After all has been done, we are now in the last step of our 5 Step Bookkeeping setup.
Organizing chart of accounts!
Well, you can organize your chart of accounts at the beginning of the setup, if you already have your ideal chart of accounts or you are from a previous working system with a chart of accounts ready
But if this is a new setup, or you don’t have your ideal chart of accounts, we can add your categories or accounts as needed when adding the transactions. Then after the transactions are all added, we can refine your chart of accounts.
Profit and Loss Accounts:
Profit and Loss Statement – financial report that summarizes a company’s revenues, expenses, and profits or losses over a given period of time
A P&L statement shows a company’s ability to generate sales, manage expenses, and create profits
What are the common profit and loss accounts? We will start from top to bottom.
A. Income Accounts
These are your revenue accounts, income accounts or sales accounts.
- Service businesses – Sales or Services account
- eCommerce/Retail Type – Sales of Product
- Rental Properties – Rental Income
- Amazon Sellers – Amazon Sales
B. Direct Cost Accounts
Are costs directly associated with the revenue generation activities, Sales, or providing of Services
- Service businesses – Cost of Labor, Direct Costs
- Product based businesses – Cost of Goods Sold
- Other Direct Cots – Shipping, Supplies, Packaging, Materials, eCommerce Platform Costs
C. Operating Expenses
Are expenses you incur when running the business
Selling Expenses – all expenses related to making a sale or increasing sales. Common examples are:
- Website Costs
- Salaries/Commission of Sales Personnel
Admin Expenses – all expenses related to managing the business. Examples:
- Payroll Expenses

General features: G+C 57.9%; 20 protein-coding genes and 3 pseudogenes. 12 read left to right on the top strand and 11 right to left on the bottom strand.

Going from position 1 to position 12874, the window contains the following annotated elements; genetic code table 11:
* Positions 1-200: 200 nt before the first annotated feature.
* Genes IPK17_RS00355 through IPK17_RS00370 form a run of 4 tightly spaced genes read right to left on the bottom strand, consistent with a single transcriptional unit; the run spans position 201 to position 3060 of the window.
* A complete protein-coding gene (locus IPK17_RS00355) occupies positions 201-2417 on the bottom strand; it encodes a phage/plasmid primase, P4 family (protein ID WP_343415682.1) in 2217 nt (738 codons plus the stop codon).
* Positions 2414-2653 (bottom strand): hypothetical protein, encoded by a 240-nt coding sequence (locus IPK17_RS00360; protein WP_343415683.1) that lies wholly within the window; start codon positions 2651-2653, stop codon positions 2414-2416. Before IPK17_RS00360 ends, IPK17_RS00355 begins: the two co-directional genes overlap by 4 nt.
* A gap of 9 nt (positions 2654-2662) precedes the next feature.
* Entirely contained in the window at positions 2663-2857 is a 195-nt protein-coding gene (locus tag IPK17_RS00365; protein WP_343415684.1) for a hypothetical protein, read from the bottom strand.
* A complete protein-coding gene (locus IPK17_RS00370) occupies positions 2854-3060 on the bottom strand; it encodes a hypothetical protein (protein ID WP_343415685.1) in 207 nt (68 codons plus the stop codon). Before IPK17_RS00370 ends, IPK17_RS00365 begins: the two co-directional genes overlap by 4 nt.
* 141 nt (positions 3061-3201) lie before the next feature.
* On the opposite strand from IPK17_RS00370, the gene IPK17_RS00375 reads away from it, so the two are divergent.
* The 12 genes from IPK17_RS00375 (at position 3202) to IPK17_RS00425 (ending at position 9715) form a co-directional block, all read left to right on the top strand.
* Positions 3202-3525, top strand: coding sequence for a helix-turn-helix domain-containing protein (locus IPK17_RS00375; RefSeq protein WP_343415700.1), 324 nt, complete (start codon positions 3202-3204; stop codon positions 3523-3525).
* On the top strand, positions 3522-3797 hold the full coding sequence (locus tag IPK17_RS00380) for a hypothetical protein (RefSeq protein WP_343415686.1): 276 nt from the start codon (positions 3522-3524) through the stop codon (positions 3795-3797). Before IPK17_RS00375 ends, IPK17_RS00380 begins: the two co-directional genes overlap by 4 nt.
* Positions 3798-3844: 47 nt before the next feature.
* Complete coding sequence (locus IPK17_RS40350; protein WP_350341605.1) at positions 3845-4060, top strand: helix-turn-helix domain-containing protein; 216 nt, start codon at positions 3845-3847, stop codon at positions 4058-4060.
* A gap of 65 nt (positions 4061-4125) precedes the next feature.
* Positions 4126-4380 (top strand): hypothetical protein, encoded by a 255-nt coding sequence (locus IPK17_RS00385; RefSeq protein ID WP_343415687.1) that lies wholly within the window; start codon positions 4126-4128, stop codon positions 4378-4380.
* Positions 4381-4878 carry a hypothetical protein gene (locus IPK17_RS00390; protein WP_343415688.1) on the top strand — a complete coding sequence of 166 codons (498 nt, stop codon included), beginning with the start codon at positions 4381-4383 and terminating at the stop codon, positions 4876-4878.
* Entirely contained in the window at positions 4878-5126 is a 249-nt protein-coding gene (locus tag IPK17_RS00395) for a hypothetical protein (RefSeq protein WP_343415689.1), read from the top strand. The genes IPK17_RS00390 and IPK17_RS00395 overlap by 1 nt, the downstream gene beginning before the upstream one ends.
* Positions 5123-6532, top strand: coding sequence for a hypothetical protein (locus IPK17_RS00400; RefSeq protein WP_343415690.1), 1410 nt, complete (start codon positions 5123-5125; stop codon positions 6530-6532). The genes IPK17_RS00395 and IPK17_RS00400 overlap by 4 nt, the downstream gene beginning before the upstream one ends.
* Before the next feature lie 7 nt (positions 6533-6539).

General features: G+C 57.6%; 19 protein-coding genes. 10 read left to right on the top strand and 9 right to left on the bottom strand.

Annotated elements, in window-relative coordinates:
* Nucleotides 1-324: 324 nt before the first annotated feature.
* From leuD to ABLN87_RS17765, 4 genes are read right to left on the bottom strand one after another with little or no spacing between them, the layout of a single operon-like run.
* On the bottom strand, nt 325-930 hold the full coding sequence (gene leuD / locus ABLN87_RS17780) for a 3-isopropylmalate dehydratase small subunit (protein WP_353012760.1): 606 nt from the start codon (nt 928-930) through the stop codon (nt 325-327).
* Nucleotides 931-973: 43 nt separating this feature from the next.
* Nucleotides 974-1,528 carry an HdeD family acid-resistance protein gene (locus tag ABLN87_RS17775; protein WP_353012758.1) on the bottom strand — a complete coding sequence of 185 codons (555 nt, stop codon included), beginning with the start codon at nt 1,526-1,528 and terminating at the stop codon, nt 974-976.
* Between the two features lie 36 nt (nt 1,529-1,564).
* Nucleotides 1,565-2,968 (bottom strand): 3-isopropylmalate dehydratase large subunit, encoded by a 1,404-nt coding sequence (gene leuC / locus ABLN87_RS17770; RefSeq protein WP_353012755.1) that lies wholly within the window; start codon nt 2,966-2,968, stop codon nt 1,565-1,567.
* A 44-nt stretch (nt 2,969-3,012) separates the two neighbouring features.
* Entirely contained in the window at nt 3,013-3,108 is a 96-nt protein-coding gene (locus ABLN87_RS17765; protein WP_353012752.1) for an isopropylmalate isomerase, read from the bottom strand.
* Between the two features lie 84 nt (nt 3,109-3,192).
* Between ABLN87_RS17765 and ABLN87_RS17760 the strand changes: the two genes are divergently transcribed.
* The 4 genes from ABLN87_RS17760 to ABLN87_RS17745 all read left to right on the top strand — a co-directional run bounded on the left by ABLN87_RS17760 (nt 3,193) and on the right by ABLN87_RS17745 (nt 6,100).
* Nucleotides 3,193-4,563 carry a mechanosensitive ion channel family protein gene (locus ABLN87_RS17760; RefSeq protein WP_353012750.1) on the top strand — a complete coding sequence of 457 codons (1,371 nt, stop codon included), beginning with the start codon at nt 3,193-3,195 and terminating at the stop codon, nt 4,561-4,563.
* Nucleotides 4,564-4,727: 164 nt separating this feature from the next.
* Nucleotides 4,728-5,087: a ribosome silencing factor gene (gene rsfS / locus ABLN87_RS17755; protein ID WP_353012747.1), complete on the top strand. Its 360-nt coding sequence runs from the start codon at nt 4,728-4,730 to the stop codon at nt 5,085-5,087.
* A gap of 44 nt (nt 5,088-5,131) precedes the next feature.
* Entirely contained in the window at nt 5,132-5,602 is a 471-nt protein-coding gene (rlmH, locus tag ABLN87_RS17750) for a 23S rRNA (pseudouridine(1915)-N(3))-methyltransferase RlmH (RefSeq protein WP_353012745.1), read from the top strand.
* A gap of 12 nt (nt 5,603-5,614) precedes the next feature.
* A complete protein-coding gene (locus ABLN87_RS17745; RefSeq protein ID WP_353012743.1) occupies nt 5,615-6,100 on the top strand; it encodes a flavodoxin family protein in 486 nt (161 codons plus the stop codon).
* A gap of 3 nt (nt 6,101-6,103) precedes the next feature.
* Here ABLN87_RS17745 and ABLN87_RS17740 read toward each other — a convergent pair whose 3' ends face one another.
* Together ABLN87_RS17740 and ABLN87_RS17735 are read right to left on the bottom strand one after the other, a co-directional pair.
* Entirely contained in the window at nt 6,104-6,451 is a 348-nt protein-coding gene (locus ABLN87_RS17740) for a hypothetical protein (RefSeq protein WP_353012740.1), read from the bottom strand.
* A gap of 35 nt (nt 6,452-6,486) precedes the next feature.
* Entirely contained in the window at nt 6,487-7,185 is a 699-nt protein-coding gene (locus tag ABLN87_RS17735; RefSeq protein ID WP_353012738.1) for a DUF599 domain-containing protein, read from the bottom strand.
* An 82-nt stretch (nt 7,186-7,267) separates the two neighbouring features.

- Legal Fees
- Accounting Fees
General expenses – all expenses which do not fall directly in the first two. Examples:
- Office Expense
- Office Software
- Small Tools and Equipment
D. Other Income
Income that does not come from a company’s main business
- Interest Income
- Gain on Sales of Fixed Assets
E. Other Expenses
Expenses that do not relate to a company’s main business
- Interest Expense
- Losses from Disposing of Fixed Assets
- Miscellaneous expenses
Balance Sheet Accounts:
BALANCE SHEET – financial statement that shows a company’s assets, liabilities, and shareholder equity at a specific point in time
Common balance sheet accounts:
Are resources with economic value that an individual, corporation, or country owns or controls with the expectation that it will provide a future benefit.
Common examples are:
- Bank Accounts
- Account Receivable
- Prepaid Expense
- Fixed Assets
Something a person or company owes, usually a sum of money. These are to be settled using money, goods, or services at a later time.
- Credit Card
- Accounts Payable
- Tax payable
- Salaries/Wages Payable
Owner’s Equity or Shareholders’ Equity, represents the amount of money owned by the owners in the business.
After deducting liabilities that creditors own in the business, from Total Assets, what’s left will be equity.
- Owner Contribution
- Owner Capital
- Owner Drawings
- Shareholders’ contribution
- Shareholder distribution
- Common Shares
- Additional Paid in Capital
- Retained Earnings
And this concludes our 5 Step Bookkeeping Series! Should you have questions or suggestions, let us know in the comments!